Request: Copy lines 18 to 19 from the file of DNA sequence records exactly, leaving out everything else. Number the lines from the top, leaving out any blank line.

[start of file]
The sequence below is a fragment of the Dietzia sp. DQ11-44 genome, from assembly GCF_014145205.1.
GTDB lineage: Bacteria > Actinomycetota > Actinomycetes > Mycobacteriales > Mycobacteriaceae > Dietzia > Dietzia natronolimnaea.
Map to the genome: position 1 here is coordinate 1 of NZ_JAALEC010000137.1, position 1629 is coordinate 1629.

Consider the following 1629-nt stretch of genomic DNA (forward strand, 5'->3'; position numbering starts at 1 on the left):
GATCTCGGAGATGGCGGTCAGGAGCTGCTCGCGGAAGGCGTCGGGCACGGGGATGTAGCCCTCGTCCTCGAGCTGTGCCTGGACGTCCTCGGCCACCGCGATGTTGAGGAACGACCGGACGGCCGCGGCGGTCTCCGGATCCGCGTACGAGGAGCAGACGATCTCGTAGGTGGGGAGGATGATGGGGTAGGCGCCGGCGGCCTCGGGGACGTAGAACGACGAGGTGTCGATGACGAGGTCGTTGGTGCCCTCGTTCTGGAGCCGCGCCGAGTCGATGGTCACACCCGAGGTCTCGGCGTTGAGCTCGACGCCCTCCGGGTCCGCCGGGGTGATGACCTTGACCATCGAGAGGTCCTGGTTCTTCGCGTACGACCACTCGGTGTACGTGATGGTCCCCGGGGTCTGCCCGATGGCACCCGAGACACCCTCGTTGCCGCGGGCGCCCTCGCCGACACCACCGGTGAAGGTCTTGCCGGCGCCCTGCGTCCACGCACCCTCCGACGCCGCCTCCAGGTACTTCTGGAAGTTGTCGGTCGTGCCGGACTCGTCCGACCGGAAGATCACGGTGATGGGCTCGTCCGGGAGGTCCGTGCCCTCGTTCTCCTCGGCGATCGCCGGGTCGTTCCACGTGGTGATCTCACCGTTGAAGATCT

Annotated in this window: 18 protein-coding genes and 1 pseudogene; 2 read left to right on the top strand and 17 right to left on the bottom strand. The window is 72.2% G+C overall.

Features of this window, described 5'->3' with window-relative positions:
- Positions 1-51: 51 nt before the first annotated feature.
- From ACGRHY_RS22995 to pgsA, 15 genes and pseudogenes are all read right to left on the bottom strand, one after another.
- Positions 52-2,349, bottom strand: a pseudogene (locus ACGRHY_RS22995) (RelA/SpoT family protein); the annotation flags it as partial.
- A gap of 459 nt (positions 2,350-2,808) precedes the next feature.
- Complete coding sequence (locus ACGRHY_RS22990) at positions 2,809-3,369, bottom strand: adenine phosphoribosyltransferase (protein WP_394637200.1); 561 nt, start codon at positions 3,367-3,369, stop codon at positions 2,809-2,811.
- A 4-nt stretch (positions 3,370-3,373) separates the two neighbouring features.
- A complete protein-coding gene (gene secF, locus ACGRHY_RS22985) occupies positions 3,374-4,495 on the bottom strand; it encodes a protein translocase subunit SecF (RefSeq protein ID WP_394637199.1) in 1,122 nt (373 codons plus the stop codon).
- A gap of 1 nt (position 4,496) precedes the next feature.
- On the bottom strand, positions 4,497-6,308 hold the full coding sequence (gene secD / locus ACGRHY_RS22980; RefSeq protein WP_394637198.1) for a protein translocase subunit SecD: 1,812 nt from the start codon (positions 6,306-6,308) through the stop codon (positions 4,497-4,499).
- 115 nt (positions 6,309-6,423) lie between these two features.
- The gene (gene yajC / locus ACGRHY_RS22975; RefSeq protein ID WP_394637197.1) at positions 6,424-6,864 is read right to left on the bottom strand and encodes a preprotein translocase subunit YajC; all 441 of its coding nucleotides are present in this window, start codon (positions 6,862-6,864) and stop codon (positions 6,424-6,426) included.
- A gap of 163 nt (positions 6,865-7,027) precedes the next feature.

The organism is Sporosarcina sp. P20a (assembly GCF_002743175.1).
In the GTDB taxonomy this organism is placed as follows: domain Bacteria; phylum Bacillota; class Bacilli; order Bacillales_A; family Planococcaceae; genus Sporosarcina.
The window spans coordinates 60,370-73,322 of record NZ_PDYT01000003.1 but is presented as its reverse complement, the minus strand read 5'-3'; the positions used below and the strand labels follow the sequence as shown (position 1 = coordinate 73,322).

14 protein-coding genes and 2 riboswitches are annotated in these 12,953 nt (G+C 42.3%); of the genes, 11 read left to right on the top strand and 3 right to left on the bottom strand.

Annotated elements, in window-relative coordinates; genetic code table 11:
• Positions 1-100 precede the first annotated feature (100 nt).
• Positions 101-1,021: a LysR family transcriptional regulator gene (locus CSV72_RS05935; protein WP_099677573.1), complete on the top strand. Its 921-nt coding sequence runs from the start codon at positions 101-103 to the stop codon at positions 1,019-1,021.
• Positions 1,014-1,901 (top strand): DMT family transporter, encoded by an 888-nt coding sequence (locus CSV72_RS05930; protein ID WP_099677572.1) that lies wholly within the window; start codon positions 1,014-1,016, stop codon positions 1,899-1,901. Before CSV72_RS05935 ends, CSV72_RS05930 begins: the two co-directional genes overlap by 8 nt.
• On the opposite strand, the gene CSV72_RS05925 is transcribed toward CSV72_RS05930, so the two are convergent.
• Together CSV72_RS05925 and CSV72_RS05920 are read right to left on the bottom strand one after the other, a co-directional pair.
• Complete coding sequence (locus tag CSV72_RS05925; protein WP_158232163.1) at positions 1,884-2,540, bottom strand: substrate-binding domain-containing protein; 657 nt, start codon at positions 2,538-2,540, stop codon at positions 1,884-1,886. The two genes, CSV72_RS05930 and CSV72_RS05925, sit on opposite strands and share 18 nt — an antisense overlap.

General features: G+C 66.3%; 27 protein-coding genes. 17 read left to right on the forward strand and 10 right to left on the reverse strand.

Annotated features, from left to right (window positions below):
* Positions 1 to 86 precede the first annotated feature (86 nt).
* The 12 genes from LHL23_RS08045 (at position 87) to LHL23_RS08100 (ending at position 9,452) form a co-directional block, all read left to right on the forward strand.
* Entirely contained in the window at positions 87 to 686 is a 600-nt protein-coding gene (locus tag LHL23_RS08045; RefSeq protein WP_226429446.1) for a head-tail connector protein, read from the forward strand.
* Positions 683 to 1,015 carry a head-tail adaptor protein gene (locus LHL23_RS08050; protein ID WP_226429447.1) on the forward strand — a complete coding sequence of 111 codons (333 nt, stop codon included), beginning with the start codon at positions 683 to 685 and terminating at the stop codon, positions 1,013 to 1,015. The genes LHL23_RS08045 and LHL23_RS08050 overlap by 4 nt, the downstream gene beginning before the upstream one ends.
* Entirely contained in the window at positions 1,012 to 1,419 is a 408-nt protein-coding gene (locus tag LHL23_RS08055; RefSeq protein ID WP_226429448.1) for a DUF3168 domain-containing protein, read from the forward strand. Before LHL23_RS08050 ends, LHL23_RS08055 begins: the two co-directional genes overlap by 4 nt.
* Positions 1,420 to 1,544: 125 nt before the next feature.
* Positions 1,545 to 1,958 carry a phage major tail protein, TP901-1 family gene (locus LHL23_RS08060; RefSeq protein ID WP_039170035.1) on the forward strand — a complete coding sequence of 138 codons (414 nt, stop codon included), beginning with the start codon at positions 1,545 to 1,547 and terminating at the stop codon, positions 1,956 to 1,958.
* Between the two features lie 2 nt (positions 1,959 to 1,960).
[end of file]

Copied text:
- The gene (gene yajC / locus ACGRHY_RS22975; RefSeq protein ID WP_394637197.1) at positions 6,424-6,864 is read right to left on the bottom strand and encodes a preprotein translocase subunit YajC; all 441 of its coding nucleotides are present in this window, start codon (positions 6,862-6,864) and stop codon (positions 6,424-6,426) included.
- A gap of 163 nt (positions 6,865-7,027) precedes the next feature.